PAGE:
Canadian gold miner Kinross has pressed the pause button on the Phase 2 expansion of its Tasiast mine, after the government of Mauritania earlier rejected a key permit and requested discussions about the miner’s activities in the country.
CEO Paul Rollinson said on Wednesday that Kinross was looking into alternative throughput approaches to expand Tasiast, while it continued to seek clarity on the matter.
It is understood that the request from the Mauritania government stemmed from a desire to seek greater benefits for the country.
The Phase 2 expansion was meant to increase the Tasiast mill’s throughput capacity to 30 000 t/d. The Phase 1 expansion has been recently completed and boosted capacity from 8 000 t/d to 12 000 t/d.
“The completion of our evaluation of alternative approaches, and a Phase 2 restart decision, are subject to ongoing engagement with the government. We remain committed to disciplined capital allocation as we seek additional clarity on the matter,” Rollinson said in the company’s second-quarter results announcement.
Meanwhile, Kinross produced 602 049 gold equivalent ounces in the June quarter, compared with 694 874 gold-equivalent ounces reported in the prior-year quarter, at an all-in sustaining cost (AISC) of $1 018/oz of gold equivalent.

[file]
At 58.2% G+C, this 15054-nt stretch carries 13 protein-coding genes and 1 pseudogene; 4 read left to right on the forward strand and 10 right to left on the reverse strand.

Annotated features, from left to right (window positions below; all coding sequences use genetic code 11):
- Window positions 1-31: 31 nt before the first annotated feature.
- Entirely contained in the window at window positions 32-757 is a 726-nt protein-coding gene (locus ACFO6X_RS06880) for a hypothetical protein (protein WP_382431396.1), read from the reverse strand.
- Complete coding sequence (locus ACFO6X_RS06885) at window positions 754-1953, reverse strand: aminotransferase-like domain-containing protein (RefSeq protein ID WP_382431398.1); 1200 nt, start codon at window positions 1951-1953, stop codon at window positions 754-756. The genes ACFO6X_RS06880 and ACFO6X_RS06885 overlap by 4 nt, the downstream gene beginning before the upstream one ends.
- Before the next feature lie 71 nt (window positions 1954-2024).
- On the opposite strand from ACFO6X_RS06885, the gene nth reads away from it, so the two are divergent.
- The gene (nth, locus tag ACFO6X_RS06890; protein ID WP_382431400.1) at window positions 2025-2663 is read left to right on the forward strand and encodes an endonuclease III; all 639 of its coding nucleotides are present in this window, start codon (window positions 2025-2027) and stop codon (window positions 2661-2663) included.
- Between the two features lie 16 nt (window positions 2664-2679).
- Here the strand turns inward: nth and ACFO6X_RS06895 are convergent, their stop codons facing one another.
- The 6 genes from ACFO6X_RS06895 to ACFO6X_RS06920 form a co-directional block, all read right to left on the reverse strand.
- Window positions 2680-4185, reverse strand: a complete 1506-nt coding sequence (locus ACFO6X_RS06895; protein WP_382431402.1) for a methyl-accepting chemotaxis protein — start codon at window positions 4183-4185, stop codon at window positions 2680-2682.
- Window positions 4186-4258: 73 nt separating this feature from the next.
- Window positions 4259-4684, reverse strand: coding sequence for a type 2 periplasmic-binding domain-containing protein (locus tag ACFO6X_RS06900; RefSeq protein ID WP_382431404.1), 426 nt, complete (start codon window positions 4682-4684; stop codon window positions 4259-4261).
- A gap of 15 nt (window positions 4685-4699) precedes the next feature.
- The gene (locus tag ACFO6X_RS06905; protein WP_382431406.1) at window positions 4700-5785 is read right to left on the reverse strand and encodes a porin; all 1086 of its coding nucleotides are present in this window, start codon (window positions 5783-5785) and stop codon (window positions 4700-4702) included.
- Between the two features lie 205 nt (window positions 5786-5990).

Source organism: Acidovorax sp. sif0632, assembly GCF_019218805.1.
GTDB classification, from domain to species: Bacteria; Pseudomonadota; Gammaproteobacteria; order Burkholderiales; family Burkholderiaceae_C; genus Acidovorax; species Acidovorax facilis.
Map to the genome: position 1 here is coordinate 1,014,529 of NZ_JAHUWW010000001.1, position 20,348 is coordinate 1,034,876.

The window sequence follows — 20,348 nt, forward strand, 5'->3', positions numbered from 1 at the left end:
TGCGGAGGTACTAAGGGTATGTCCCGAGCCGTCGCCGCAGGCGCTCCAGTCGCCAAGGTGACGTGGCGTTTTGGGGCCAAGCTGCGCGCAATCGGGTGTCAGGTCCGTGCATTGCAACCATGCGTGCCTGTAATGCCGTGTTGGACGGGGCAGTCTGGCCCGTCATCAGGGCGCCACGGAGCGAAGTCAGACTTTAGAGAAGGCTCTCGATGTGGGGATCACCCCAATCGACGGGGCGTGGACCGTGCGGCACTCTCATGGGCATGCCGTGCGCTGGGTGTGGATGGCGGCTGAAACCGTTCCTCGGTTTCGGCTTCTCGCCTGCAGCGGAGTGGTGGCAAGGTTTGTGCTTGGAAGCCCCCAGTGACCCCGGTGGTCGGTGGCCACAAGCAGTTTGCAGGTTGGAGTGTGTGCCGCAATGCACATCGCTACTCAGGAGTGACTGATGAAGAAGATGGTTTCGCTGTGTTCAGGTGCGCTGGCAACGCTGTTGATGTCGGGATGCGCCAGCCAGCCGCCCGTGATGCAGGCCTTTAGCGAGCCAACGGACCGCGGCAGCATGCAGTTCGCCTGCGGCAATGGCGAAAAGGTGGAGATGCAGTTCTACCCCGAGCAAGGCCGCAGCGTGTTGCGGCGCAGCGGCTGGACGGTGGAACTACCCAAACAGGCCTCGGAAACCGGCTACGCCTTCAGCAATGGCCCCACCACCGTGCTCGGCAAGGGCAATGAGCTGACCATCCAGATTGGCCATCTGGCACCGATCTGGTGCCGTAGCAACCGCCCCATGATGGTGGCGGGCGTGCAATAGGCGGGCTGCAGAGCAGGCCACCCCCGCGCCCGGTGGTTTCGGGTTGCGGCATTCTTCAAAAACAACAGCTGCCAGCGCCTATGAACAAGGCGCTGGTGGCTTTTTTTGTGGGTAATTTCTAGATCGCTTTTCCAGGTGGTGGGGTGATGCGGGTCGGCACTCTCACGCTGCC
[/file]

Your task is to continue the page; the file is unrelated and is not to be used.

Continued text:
The group reported net earnings of $2.4-million on revenue of $775-million. This compares with net earnings of $33.1-million and revenue of $868.6-million in the second quarter of 2017. Adjusted net earnings amounted to $37.8-million, compared with $54.9-million a year earlier.
Kinross maintained its production guidance of 2.5-million ounces of gold equivalent at a production cost of sales of $730/oz of gold equivalent and an AISC of $975/oz.
“Our portfolio of mines performed well during the quarter, contributing to a strong first half performance. As a result, we remain on track to meet both our annual production and cost guidance. We achieved solid cash flow and maintained our strong balance sheet as we continued to advance our development projects across the company,” commented Rollinson.
He added that the group’s projects in the US continued to make solid progress and that it had initiated a feasibility study for the La Coipa Restart project, and a scoping study for Lobo Marte, to potentially return to production in Chile.